Relationships during even the best of times can be complicated and messy beasts. So much relies on both parties being in sync that finding true love is considered the ultimate gift. Relationships, however, can and do often last a lifetime even when someone cares or loves the other more - but usually, they are tough to maintain and require, at the very least, a lot of common ground. But what about the other side of the fence? How far should you pursue a relationship that is almost certainly doomed to failure? Would your feelings be enough to tide you through? And what about those relationships that are started and maintained by those who are unsure even after the fact? About not only their partner but themselves as well? This is the territory "Goodnight" delves into - and for a ten-minute short film, it does an excellent job.
The film starts with Daisy getting herself ready to attend a party. She has a gift and is in the process of finishing a card when the flick begins. Everything seems to be going smoothly, and she even received what could be considered an exciting phone call regarding her arrival - a popular lady indeed. Once greeted and through the door, Daisy spots a man in the other room, and the two sneak off for a private conversation. It's quickly apparent that these two have had some kind of relationship and that Daisy is looking to either step it up, or shut it down, or reminisce. I won't go into the meat and potatoes that is the last act of the film, but there is a twist, and things are not entirely what they seem. As hinted at above, "Goodnight" is a relationship film - and it's a good one.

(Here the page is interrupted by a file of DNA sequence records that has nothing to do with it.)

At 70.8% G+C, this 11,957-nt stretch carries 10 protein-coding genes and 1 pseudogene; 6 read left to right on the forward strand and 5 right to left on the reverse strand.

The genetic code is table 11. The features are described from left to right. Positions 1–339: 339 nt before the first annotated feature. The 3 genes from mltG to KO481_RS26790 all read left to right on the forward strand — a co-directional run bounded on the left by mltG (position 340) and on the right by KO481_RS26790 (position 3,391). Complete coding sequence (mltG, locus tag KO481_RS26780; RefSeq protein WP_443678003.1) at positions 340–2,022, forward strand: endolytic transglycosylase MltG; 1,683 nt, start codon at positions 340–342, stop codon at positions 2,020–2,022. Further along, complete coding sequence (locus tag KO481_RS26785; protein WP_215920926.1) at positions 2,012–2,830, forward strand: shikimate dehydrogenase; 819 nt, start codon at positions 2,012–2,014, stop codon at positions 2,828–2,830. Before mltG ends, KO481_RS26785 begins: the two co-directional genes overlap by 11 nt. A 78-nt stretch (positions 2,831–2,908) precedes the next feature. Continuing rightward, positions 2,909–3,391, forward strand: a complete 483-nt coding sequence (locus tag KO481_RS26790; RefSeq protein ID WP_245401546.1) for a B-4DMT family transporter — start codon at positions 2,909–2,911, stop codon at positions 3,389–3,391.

The version of this film I got to see was an assembly cut of sorts, but with that said, it still showcased itself nicely. There is some nice camerawork, and good choices were made to show off the flashback sequences in the film. Interestingly enough, Revell Carpenter not only stars in this film but also writes and directs. The pulling and stretching of these combined duties show no trace - aside from a few audio issues, which was expected because it is unfinished work. Overall? "Goodnight" holds up pretty damn well. It also doesn't hurt that the story itself is well-written and not overly complicated. Just right, to get the point across. Also worth mentioning are the performances. You would expect Carpenter to hold her own brilliantly, but Ben, played by Michael Bonini, has absolutely no problem keeping pace. Come to think of it? Although seen very little, even McKylin Rowe works the minor part like a pro. No complaints.
What more is there to write? "Goodnight" is a clever short film that relies on how familiar we are with broken relationships, in one form or another. It uses that familiarity to build a connection instantly, and with so few minutes to spare, that connection is crucial. This was a nicely directed and well-acted short. No question. Four solid stars.